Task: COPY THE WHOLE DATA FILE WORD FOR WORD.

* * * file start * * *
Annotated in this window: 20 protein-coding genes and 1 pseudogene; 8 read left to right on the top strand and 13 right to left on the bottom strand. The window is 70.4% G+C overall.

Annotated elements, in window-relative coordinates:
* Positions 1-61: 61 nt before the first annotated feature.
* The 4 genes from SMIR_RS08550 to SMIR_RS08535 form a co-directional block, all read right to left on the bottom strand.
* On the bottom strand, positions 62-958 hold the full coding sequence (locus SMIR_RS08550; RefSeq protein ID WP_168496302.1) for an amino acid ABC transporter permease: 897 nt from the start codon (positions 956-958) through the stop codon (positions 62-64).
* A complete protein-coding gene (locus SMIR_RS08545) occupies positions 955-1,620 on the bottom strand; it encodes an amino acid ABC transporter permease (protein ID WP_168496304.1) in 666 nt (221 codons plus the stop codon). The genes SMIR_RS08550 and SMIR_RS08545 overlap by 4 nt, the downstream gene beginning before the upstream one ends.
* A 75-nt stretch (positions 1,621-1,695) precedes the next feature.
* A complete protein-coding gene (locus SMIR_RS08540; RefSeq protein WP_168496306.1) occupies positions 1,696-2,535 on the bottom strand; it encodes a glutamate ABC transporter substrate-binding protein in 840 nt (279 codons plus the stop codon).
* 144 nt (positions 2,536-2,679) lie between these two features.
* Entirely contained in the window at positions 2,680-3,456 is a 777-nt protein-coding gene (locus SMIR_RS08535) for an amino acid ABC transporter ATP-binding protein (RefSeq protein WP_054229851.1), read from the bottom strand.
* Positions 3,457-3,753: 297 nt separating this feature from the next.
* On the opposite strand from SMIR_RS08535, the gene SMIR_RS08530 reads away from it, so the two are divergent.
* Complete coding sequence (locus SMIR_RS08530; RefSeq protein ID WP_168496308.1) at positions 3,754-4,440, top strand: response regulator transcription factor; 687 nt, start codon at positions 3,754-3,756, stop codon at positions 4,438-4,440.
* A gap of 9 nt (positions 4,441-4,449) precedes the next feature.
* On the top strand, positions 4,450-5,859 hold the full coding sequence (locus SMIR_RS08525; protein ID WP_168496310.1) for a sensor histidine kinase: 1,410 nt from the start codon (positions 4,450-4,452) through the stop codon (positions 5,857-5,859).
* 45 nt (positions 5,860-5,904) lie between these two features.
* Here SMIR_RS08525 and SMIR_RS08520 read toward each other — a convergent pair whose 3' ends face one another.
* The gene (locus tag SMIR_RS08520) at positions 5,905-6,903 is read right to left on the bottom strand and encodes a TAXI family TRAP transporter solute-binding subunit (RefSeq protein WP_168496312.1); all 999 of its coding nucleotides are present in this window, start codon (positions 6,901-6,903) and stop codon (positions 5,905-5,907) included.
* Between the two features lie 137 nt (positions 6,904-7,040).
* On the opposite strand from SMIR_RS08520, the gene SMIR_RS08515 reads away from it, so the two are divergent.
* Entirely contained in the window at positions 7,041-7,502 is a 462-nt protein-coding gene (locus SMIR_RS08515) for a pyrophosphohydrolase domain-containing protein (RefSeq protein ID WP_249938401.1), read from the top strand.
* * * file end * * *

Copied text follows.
Annotated in this window: 20 protein-coding genes and 1 pseudogene; 8 read left to right on the top strand and 13 right to left on the bottom strand. The window is 70.4% G+C overall.

Annotated elements, in window-relative coordinates:
* Positions 1-61: 61 nt before the first annotated feature.
* The 4 genes from SMIR_RS08550 to SMIR_RS08535 form a co-directional block, all read right to left on the bottom strand.
* On the bottom strand, positions 62-958 hold the full coding sequence (locus SMIR_RS08550; RefSeq protein ID WP_168496302.1) for an amino acid ABC transporter permease: 897 nt from the start codon (positions 956-958) through the stop codon (positions 62-64).
* A complete protein-coding gene (locus SMIR_RS08545) occupies positions 955-1,620 on the bottom strand; it encodes an amino acid ABC transporter permease (protein ID WP_168496304.1) in 666 nt (221 codons plus the stop codon). The genes SMIR_RS08550 and SMIR_RS08545 overlap by 4 nt, the downstream gene beginning before the upstream one ends.
* A 75-nt stretch (positions 1,621-1,695) precedes the next feature.
* A complete protein-coding gene (locus SMIR_RS08540; RefSeq protein WP_168496306.1) occupies positions 1,696-2,535 on the bottom strand; it encodes a glutamate ABC transporter substrate-binding protein in 840 nt (279 codons plus the stop codon).
* 144 nt (positions 2,536-2,679) lie between these two features.
* Entirely contained in the window at positions 2,680-3,456 is a 777-nt protein-coding gene (locus SMIR_RS08535) for an amino acid ABC transporter ATP-binding protein (RefSeq protein WP_054229851.1), read from the bottom strand.
* Positions 3,457-3,753: 297 nt separating this feature from the next.
* On the opposite strand from SMIR_RS08535, the gene SMIR_RS08530 reads away from it, so the two are divergent.
* Complete coding sequence (locus SMIR_RS08530; RefSeq protein ID WP_168496308.1) at positions 3,754-4,440, top strand: response regulator transcription factor; 687 nt, start codon at positions 3,754-3,756, stop codon at positions 4,438-4,440.
* A gap of 9 nt (positions 4,441-4,449) precedes the next feature.
* On the top strand, positions 4,450-5,859 hold the full coding sequence (locus SMIR_RS08525; protein ID WP_168496310.1) for a sensor histidine kinase: 1,410 nt from the start codon (positions 4,450-4,452) through the stop codon (positions 5,857-5,859).
* 45 nt (positions 5,860-5,904) lie between these two features.
* Here SMIR_RS08525 and SMIR_RS08520 read toward each other — a convergent pair whose 3' ends face one another.
* The gene (locus tag SMIR_RS08520) at positions 5,905-6,903 is read right to left on the bottom strand and encodes a TAXI family TRAP transporter solute-binding subunit (RefSeq protein WP_168496312.1); all 999 of its coding nucleotides are present in this window, start codon (positions 6,901-6,903) and stop codon (positions 5,905-5,907) included.
* Between the two features lie 137 nt (positions 6,904-7,040).
* On the opposite strand from SMIR_RS08520, the gene SMIR_RS08515 reads away from it, so the two are divergent.
* Entirely contained in the window at positions 7,041-7,502 is a 462-nt protein-coding gene (locus SMIR_RS08515) for a pyrophosphohydrolase domain-containing protein (RefSeq protein ID WP_249938401.1), read from the top strand.